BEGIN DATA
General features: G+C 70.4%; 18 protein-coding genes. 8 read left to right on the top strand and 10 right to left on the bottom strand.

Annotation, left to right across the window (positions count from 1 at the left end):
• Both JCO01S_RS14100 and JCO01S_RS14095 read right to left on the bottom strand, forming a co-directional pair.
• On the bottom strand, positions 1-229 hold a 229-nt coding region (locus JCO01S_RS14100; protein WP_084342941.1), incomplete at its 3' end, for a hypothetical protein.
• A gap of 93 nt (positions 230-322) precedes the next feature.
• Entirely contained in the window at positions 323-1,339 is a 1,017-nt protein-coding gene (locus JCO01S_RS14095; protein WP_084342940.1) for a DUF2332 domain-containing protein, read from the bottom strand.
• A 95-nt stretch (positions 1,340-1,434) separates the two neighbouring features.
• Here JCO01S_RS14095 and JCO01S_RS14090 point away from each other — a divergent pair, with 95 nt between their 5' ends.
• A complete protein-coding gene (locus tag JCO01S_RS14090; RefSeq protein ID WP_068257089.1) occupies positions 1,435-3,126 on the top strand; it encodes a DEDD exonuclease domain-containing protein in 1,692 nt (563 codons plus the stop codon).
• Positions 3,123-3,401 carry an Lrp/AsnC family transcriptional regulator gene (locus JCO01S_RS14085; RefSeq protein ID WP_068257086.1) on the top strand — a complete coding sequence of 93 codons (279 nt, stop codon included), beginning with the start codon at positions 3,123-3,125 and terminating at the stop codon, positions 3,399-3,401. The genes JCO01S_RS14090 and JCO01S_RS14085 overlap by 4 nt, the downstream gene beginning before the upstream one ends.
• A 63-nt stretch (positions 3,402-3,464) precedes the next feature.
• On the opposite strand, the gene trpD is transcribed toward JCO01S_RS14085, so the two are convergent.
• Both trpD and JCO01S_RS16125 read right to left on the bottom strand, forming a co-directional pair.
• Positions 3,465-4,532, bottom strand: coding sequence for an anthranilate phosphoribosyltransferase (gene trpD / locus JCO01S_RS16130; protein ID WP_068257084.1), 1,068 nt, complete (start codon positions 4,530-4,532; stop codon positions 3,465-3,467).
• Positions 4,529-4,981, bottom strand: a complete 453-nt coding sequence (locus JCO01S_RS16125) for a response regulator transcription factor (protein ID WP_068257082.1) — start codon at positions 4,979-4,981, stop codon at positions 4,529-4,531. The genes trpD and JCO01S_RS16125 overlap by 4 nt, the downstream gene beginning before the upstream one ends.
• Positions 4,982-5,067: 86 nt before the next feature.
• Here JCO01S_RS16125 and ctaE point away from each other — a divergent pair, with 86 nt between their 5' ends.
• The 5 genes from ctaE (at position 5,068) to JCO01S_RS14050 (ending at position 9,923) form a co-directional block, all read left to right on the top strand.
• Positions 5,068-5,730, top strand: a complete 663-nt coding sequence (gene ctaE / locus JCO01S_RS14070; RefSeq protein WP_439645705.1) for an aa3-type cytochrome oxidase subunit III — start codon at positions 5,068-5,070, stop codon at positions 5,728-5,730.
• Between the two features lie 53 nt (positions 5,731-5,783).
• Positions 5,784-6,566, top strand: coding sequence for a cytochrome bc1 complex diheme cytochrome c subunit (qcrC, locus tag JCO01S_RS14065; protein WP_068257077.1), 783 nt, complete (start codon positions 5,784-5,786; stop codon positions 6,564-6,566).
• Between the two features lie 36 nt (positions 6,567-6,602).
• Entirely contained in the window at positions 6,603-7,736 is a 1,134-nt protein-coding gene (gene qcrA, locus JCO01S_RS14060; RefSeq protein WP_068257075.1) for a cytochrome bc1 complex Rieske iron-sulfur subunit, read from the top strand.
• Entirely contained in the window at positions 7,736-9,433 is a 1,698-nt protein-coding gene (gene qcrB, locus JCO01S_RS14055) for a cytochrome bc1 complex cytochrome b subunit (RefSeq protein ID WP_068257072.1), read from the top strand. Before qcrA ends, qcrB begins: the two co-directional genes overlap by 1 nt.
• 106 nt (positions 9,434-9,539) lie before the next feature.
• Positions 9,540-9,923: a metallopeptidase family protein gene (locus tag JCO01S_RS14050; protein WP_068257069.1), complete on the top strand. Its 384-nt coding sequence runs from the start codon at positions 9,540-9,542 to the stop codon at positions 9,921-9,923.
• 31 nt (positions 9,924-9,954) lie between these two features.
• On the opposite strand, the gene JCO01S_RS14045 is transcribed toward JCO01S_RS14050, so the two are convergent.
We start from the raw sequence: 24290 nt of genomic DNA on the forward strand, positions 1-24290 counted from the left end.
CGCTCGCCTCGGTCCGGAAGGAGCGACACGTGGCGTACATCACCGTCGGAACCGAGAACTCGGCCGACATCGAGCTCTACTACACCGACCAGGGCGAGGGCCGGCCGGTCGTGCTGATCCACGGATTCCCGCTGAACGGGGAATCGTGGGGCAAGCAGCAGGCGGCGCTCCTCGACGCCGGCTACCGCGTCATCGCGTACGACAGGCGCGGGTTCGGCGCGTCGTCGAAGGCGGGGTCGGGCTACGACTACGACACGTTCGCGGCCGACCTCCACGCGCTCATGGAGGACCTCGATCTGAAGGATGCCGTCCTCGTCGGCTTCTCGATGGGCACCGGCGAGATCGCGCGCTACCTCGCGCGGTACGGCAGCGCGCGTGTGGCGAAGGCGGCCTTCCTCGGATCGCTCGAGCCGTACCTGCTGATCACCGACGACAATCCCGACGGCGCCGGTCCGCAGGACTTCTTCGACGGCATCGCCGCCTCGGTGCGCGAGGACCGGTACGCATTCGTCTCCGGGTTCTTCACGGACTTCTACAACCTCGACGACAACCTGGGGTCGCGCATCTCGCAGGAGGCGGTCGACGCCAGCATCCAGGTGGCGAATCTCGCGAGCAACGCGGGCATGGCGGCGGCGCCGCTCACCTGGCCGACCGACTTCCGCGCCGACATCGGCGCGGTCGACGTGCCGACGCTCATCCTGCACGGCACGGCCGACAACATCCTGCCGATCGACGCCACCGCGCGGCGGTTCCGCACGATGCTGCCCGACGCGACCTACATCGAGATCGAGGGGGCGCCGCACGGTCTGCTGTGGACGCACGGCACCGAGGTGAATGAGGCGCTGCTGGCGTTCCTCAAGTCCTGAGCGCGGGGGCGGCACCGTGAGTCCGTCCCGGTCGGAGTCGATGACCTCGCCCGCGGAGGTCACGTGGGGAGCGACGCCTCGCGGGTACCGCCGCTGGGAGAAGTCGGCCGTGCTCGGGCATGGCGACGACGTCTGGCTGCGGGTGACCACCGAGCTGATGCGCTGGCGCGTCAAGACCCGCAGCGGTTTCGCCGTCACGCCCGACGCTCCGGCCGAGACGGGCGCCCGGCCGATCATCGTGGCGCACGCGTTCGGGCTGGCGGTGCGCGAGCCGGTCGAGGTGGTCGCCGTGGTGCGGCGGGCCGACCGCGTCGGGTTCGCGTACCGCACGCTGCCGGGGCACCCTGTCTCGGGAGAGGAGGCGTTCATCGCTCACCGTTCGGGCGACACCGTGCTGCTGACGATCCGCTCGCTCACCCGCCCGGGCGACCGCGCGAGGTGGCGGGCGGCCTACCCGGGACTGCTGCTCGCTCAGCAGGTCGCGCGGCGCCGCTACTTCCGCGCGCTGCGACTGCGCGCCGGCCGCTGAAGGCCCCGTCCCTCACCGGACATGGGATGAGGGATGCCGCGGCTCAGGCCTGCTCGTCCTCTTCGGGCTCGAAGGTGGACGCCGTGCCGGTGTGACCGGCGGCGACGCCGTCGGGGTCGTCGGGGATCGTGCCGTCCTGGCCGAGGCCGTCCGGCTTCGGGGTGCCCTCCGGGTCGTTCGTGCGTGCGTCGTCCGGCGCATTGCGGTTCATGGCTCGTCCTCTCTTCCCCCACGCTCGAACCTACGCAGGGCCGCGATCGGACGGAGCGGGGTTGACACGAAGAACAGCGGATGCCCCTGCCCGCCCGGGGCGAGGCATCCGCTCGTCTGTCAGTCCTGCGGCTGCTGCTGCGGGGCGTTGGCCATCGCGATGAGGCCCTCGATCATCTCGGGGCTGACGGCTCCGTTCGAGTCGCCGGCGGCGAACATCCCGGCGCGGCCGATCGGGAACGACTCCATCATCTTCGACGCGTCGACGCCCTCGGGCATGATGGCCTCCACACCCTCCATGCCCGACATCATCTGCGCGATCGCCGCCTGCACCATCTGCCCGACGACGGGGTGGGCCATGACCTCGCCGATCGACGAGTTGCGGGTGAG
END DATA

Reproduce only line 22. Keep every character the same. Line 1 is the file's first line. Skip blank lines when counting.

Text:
• Between the two features lie 36 nt (positions 6,567-6,602).